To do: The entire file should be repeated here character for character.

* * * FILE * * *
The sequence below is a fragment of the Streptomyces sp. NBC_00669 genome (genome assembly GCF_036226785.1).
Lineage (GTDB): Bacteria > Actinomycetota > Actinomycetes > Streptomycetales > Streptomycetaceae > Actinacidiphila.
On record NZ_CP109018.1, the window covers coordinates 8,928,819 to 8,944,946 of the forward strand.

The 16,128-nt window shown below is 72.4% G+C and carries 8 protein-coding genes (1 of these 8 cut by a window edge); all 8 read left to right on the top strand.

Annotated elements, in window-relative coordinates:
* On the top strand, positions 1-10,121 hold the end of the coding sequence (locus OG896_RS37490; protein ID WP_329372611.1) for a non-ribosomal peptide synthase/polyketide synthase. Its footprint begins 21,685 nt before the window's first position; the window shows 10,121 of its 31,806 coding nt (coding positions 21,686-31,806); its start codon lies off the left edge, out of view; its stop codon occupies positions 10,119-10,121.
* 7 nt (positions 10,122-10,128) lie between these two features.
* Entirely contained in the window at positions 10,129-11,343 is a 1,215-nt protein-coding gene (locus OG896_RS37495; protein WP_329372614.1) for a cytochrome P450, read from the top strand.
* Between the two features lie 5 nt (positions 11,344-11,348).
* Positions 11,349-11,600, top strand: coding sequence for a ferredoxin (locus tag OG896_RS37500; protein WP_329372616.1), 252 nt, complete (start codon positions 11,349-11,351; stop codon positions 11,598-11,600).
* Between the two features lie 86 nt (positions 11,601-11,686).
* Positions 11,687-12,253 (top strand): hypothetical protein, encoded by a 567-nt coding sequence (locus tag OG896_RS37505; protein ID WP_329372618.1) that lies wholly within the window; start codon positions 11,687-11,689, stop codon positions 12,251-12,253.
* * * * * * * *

The sequence below is a fragment of the Streptomyces sp. NBC_00669 genome (genome assembly GCF_036226785.1).
Lineage (GTDB): Bacteria > Actinomycetota > Actinomycetes > Streptomycetales > Streptomycetaceae > Actinacidiphila.
On record NZ_CP109018.1, the window covers coordinates 8,928,819 to 8,944,946 of the forward strand.

The 16,128-nt window shown below is 72.4% G+C and carries 8 protein-coding genes (1 of these 8 cut by a window edge); all 8 read left to right on the top strand.

Annotated elements, in window-relative coordinates:
* On the top strand, positions 1-10,121 hold the end of the coding sequence (locus OG896_RS37490; protein ID WP_329372611.1) for a non-ribosomal peptide synthase/polyketide synthase. Its footprint begins 21,685 nt before the window's first position; the window shows 10,121 of its 31,806 coding nt (coding positions 21,686-31,806); its start codon lies off the left edge, out of view; its stop codon occupies positions 10,119-10,121.
* 7 nt (positions 10,122-10,128) lie between these two features.
* Entirely contained in the window at positions 10,129-11,343 is a 1,215-nt protein-coding gene (locus OG896_RS37495; protein WP_329372614.1) for a cytochrome P450, read from the top strand.
* Between the two features lie 5 nt (positions 11,344-11,348).
* Positions 11,349-11,600, top strand: coding sequence for a ferredoxin (locus tag OG896_RS37500; protein WP_329372616.1), 252 nt, complete (start codon positions 11,349-11,351; stop codon positions 11,598-11,600).
* Between the two features lie 86 nt (positions 11,601-11,686).
* Positions 11,687-12,253 (top strand): hypothetical protein, encoded by a 567-nt coding sequence (locus tag OG896_RS37505; protein ID WP_329372618.1) that lies wholly within the window; start codon positions 11,687-11,689, stop codon positions 12,251-12,253.